Before Filing an I-130: Legal Issues Petitioning for Relatives

Before you begin the process of petitioning to get family members into the United States, here are the important legal issues to consider.

Whether you're a U.S. citizen, U.S. permanent resident, or intending immigrant, you may have questions about whether trying to get U.S. residence (a green card) for the foreign-born relative is a good idea -- and whether it will really work. Such questions might include:

  • Which relatives are eligible to immigrate?
  • Does the U.S petitioner (sometimes called the sponsor -- the one who files a visa petition to start the process for the foreign-born relation) have to meet any special requirements to help someone immigrate?
  • Does the immigrant him- or herself have to show anything other than being related to the U.S. citizen or resident petitioner in order to immigrate?
  • How long will the process take?

Below, we briefly address these. But realize that immigration law is very complicated, with lots of exceptions and special situations that depend on personal situations and which country the immigrant is coming from.  

Which Relatives Are Eligible to Immigrate?

U.S. citizens and permanent residents can petition to help the following people immigrate. Those marked "IR" are immediate relatives, for whom an unlimited number of visas are available each year, meaning no waiting list for them. Everyone else named below is what's known as a "preference relative," meaning they are subject to visa limits and therefore long waits until a visa becomes available to them.

  • Spouse of U.S. citizen, whether same-sex or opposite sex (IR)
  • Parents of U.S. citizen (provided the citizen is over age 21) (IR)
  • Unmarried children, under 21 of U.S. citizen (IR)
  • Married or adult children of U.S. citizen
  • Brother or sister of U.S. citizen
  • Spouse of U.S. lawful permanent resident, whether same-sex or opposite sex
  • Unmarried children of U.S. lawful permanent resident (those under and over age 21 are in separate preference categories).

See below for more on how long the preference relatives are likely to wait until a visa becomes available. See our overview article for more on eligibility rules for family based visas and green cards.

Requirements for the Petitioner (Sponsor)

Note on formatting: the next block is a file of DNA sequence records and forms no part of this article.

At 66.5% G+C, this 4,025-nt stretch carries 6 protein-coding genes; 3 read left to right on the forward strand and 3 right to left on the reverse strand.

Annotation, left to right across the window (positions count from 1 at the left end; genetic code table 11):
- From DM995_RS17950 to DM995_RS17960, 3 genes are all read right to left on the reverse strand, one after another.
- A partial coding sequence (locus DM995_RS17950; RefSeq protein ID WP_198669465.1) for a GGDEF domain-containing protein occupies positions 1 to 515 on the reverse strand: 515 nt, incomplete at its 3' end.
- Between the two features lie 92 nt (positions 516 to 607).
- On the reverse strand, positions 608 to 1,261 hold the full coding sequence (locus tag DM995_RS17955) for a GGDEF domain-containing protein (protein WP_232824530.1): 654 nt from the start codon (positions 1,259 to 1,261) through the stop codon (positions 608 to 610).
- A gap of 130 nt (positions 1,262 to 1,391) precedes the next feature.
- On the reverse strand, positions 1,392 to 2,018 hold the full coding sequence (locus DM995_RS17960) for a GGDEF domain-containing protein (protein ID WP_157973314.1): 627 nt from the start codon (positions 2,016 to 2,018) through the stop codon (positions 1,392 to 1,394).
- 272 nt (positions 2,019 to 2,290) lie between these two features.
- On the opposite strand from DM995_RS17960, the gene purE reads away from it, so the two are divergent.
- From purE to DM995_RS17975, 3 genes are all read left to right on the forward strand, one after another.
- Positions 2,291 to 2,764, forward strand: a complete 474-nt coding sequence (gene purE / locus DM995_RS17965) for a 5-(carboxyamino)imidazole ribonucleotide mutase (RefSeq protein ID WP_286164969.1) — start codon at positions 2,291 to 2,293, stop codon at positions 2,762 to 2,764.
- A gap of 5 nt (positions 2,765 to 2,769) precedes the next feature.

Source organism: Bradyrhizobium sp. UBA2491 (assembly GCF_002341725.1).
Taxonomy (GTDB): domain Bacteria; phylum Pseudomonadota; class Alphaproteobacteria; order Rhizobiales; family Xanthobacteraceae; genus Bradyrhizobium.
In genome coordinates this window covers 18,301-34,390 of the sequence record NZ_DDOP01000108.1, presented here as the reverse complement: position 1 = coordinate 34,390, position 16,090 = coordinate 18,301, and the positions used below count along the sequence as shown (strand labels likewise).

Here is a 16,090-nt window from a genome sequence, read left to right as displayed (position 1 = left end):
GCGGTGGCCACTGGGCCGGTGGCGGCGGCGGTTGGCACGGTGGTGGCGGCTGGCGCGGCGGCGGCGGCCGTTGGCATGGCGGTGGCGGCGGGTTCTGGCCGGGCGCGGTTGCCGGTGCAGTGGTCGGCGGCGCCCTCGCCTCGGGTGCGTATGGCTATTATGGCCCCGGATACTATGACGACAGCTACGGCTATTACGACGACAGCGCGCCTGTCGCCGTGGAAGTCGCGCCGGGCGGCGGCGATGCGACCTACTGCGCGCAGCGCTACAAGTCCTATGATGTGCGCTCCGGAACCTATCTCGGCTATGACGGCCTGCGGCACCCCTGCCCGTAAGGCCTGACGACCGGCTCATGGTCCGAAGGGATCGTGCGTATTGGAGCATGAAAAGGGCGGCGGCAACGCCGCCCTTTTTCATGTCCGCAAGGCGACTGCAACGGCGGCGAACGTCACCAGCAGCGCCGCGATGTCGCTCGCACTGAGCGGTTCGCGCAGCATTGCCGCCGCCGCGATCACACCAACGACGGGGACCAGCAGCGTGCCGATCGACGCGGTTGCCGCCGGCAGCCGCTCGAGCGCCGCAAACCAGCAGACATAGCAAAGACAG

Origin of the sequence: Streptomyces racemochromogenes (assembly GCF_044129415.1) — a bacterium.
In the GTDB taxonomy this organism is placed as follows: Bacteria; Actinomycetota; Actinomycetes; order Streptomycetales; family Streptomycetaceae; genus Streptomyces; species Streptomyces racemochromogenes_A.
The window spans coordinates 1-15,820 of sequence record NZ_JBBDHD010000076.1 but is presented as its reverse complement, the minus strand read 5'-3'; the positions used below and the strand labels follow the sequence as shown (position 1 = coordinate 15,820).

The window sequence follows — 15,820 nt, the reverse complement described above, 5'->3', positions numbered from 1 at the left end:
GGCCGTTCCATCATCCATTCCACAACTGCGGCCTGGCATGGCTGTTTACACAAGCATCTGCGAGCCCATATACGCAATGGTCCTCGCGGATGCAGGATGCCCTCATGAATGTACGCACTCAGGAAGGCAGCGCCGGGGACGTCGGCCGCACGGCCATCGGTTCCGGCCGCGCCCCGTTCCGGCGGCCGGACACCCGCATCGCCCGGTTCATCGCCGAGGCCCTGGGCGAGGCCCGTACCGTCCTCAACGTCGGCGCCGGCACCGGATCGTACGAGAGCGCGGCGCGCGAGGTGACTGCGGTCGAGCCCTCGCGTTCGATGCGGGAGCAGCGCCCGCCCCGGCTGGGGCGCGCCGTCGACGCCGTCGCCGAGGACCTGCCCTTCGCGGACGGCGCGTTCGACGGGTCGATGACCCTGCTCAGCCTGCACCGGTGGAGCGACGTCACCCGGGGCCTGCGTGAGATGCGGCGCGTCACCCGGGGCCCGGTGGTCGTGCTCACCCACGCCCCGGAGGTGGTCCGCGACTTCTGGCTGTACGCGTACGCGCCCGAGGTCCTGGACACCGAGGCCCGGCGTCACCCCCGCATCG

To be a petitioner, you must:

  • be a citizen or lawful permanent resident of the United States.
  • be able to serve as a financial sponsor as well -- that is, support your relative at 125% over the U.S. poverty line (you will have to show verification of your income and assets for this). These guidelines change annually, so check USCIS Form I-864P for the latest.

Requirements for the Immigrants

People who want to immigrate to the United States must also meet certain requirements. You must not only meet the basic eligibility criteria of having a U.S. citizen or permanent resident relative who wants to petition for you, you must also be able to show that you are not "inadmissible" to the United States. Regardless of your family relationships, you can be denied a visa and green card due to inadmissibility, the idea being to protect the health, safety, and well-being of people within the United States.

Common ways that people become inadmissible include their:

How Long the Process Takes

The U.S. based petitioner will need to start the process (in most cases) by filing a visa petition on Form I-130. (In immediate relative cases, where the immigrant is already in the United States, the I-130 may be filed at the same time as the remaining parts of the application process that's described next.) Also, if the immigrant entered on a fiance visa and then got married, he or she can apply to adjust status (get a green card) without a Form I-130.

After the I-130 is approved (which usually takes at least a few months), what happens depends on the immigrant's family relationship and thus visa category. Immediate relatives can proceed to the next major step in the process, in which they file the application for an immigrant visa (if coming from overseas) or for adjustment of status (if in the United States and allowed to apply without leaving again). After filing their paperwork, they'll be called for an interview, usually after several weeks or months. The visa or green card decision is typically made at that interview.

If the immigrant is in a preference category, then he or she must wait until a visa is available, as determined by the person's "priority date" (the date on which the visa petition was filed.) Only then can the immigrant proceed to apply for an immigrant visa or adjustment of status. The waits can range from two to 24 years, with the longest waits usually faced by brothers and sisters (siblings) of U.S. citizens.

There's an important caution to be made here: Having an approved I-130 does not give an immigrant any rights to come to or continue living in the United States. It's only the first step in an often long and potentially costly process.

Within the preference categories, also realize the wait can be even longer for people from countries where a lot of people are applying for U.S. immigration, due to per-country limits. The longest waits tend to be for people from Mexico, India, the Philippines, and China.

If You Need Assistance or Legal Advice

Anyone considering petitioning for a family member can make the process much easier by consulting with an immigration attorney. The attorney can provide a full legal analysis of the case so that the handling of Form I-130, and subsequent steps in the immigration process, go smoothly.

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